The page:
Joshua Caruso Foundation makes a life-saving donation to schools

The Joshua Caruso Foundation made a potentially life-saving donation to the Catholic Schools Office (CSO) recently, when it donated an AED (Automated External Defibrillator) package for use at diocesan-wide events so that Education Officers can be prepared in the unfortunate event that one day, somebody may need resuscitation.

The Joshua Caruso Foundation was set up in 2014 after the sudden death of Josh in 2013 from an undiagnosed congenital heart condition (Hypertrophic Cardiomyopathy or HCM). HCM, which leads to a thickening of the heart muscle, is the most common form of genetic heart disease and affects 1 in every 500 Australians.

It can affect seemingly healthy athletes, a teenager with no prior health conditions, and any person in their usual daily routine.

The Foundation donated the AED because one of its aims is to reduce the often preventable loss of lives. The organisation aims to raise funds and provide AEDs to organisations such as the CSO, so that they’re available and applied within minutes of someone collapsing and for people to be confident in their use and more willing to perform CPR.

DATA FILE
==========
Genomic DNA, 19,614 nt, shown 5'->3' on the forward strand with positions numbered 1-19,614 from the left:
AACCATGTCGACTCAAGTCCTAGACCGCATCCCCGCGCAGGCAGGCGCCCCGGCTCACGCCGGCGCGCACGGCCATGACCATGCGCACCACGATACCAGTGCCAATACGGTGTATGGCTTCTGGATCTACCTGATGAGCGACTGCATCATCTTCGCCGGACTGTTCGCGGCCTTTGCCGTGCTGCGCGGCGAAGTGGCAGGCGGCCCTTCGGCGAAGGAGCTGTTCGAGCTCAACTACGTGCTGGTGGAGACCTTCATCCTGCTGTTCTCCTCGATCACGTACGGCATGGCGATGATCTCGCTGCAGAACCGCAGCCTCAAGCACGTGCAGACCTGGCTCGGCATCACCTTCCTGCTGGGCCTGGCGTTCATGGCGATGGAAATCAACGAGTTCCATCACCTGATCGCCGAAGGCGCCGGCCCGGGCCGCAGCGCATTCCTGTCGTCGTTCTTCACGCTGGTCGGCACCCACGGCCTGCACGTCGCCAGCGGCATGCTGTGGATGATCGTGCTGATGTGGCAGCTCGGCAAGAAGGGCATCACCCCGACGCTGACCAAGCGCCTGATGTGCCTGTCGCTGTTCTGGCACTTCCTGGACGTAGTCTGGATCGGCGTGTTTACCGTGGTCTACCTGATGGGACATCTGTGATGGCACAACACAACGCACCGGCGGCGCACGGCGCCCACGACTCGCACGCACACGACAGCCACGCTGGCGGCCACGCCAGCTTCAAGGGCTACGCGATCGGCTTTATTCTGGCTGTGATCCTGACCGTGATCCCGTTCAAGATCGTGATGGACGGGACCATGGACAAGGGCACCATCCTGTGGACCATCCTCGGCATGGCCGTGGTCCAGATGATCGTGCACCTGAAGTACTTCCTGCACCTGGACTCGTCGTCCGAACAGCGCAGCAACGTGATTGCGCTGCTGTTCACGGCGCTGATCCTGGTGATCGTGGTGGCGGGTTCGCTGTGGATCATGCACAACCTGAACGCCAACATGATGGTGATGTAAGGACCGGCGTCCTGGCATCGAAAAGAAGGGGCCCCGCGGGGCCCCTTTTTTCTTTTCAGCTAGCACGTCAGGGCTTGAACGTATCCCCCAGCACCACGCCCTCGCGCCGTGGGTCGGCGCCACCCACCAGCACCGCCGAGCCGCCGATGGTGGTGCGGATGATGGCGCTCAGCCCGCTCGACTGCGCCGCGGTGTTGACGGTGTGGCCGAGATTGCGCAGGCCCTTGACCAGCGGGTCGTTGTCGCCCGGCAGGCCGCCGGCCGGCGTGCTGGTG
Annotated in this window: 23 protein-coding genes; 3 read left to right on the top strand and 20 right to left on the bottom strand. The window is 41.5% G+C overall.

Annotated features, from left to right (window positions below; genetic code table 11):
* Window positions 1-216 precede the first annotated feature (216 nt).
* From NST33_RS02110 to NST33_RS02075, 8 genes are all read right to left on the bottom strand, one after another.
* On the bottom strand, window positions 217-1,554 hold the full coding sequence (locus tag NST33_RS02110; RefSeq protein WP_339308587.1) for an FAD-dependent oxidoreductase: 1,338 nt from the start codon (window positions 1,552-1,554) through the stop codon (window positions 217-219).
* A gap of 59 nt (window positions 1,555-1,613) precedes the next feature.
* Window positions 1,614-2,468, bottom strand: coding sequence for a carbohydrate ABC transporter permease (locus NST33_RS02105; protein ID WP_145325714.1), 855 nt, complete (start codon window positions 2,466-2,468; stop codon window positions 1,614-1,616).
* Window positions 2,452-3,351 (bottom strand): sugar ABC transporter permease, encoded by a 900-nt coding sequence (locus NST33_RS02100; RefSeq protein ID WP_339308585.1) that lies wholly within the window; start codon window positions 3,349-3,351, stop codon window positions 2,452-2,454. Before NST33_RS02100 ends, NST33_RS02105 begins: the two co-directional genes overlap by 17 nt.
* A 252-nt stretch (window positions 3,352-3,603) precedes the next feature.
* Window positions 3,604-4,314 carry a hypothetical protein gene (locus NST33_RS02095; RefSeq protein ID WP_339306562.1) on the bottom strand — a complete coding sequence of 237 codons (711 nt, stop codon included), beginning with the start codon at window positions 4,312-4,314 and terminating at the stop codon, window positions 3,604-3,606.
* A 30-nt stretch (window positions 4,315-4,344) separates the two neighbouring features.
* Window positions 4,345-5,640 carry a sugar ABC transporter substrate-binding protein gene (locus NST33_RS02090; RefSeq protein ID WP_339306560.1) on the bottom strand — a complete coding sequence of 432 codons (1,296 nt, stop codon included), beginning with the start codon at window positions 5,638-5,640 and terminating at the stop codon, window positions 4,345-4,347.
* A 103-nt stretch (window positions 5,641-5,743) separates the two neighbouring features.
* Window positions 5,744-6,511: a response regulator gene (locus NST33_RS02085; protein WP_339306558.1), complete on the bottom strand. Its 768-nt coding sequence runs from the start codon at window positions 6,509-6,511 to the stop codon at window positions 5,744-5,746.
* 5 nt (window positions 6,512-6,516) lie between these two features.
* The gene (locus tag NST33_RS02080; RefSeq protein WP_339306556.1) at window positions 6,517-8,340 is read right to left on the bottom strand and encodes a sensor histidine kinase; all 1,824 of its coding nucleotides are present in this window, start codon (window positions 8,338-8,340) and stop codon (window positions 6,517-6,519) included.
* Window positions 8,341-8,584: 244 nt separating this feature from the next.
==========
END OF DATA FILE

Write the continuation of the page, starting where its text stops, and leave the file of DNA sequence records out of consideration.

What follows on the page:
Work Health Safety Projects Manager for the Diocese of Maitland-Newcastle, Ray Moos, said he was very grateful to accept the donation on behalf of the Catholic Schools Office.

"Thanks to the Caruso Foundation, particularly Joe and Belinda, for the provision of the ZOLL AED Plus defibrillator Package for use by Catholic schools.

“The Catholic Schools Office team will mainly use the AED for sports activities organised by our Education Officers. Some of them might happen at the office but most use is expected offsite. It will be housed in the CSO offices and be available for onsite emergencies when not deployed.

“Thanks too for the very lively and informative training session on Saturday at Wallsend which I attended when I collected the equipment on behalf of CSO."

The goal of the Foundation is to raise awareness and prevention of congenital heart conditions.

According to the Foundation, to survive a cardiac arrest, a patient must receive CPR or defibrillation within the first 10 minutes.”

“If it is delivered quickly, up to 75 per cent of patients can survive. Yet only 2 per cent of people who suffer sudden cardiac arrest in public are treated with a defibrillator by a bystander.” 

To learn more about the foundation, please visit www.joshuacarusofoundation.com.au

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Emma Blackford

Emma Blackford is the Communications Manager for the Catholic Schools Office, Maitland-Newcastle and a regular contributor to Aurora Magazine.

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